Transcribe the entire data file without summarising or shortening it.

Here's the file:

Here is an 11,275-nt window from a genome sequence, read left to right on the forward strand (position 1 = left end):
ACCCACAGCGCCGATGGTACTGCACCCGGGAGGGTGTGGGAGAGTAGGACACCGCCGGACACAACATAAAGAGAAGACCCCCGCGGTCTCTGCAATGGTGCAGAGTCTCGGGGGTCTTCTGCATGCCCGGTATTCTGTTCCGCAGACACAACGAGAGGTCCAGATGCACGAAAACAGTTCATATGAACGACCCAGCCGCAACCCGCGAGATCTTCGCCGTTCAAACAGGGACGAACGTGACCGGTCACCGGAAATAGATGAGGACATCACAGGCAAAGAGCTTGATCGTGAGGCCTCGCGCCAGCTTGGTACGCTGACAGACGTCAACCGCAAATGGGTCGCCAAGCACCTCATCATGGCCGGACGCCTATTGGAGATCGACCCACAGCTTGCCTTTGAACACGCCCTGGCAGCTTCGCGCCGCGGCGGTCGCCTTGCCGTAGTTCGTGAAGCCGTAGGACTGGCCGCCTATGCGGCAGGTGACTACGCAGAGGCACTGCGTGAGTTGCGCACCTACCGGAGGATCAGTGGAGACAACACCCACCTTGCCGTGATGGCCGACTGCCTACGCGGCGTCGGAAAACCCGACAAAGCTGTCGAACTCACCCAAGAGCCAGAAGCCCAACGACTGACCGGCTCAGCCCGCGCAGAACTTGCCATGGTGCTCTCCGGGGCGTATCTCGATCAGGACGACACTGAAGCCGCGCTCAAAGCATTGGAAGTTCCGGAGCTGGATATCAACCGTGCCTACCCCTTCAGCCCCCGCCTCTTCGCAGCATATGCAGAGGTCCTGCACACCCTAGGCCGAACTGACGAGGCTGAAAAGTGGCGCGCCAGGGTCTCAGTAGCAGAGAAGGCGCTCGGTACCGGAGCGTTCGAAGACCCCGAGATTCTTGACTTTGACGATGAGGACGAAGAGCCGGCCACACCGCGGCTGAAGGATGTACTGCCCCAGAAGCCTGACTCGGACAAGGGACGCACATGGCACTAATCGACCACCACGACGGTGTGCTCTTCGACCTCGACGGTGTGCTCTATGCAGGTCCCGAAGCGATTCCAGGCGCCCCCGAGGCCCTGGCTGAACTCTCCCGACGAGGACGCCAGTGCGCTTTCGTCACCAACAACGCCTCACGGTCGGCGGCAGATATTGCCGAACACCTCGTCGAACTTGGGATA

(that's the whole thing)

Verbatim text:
Here is an 11,275-nt window from a genome sequence, read left to right on the forward strand (position 1 = left end):
ACCCACAGCGCCGATGGTACTGCACCCGGGAGGGTGTGGGAGAGTAGGACACCGCCGGACACAACATAAAGAGAAGACCCCCGCGGTCTCTGCAATGGTGCAGAGTCTCGGGGGTCTTCTGCATGCCCGGTATTCTGTTCCGCAGACACAACGAGAGGTCCAGATGCACGAAAACAGTTCATATGAACGACCCAGCCGCAACCCGCGAGATCTTCGCCGTTCAAACAGGGACGAACGTGACCGGTCACCGGAAATAGATGAGGACATCACAGGCAAAGAGCTTGATCGTGAGGCCTCGCGCCAGCTTGGTACGCTGACAGACGTCAACCGCAAATGGGTCGCCAAGCACCTCATCATGGCCGGACGCCTATTGGAGATCGACCCACAGCTTGCCTTTGAACACGCCCTGGCAGCTTCGCGCCGCGGCGGTCGCCTTGCCGTAGTTCGTGAAGCCGTAGGACTGGCCGCCTATGCGGCAGGTGACTACGCAGAGGCACTGCGTGAGTTGCGCACCTACCGGAGGATCAGTGGAGACAACACCCACCTTGCCGTGATGGCCGACTGCCTACGCGGCGTCGGAAAACCCGACAAAGCTGTCGAACTCACCCAAGAGCCAGAAGCCCAACGACTGACCGGCTCAGCCCGCGCAGAACTTGCCATGGTGCTCTCCGGGGCGTATCTCGATCAGGACGACACTGAAGCCGCGCTCAAAGCATTGGAAGTTCCGGAGCTGGATATCAACCGTGCCTACCCCTTCAGCCCCCGCCTCTTCGCAGCATATGCAGAGGTCCTGCACACCCTAGGCCGAACTGACGAGGCTGAAAAGTGGCGCGCCAGGGTCTCAGTAGCAGAGAAGGCGCTCGGTACCGGAGCGTTCGAAGACCCCGAGATTCTTGACTTTGACGATGAGGACGAAGAGCCGGCCACACCGCGGCTGAAGGATGTACTGCCCCAGAAGCCTGACTCGGACAAGGGACGCACATGGCACTAATCGACCACCACGACGGTGTGCTCTTCGACCTCGACGGTGTGCTCTATGCAGGTCCCGAAGCGATTCCAGGCGCCCCCGAGGCCCTGGCTGAACTCTCCCGACGAGGACGCCAGTGCGCTTTCGTCACCAACAACGCCTCACGGTCGGCGGCAGATATTGCCGAACACCTCGTCGAACTTGGGATA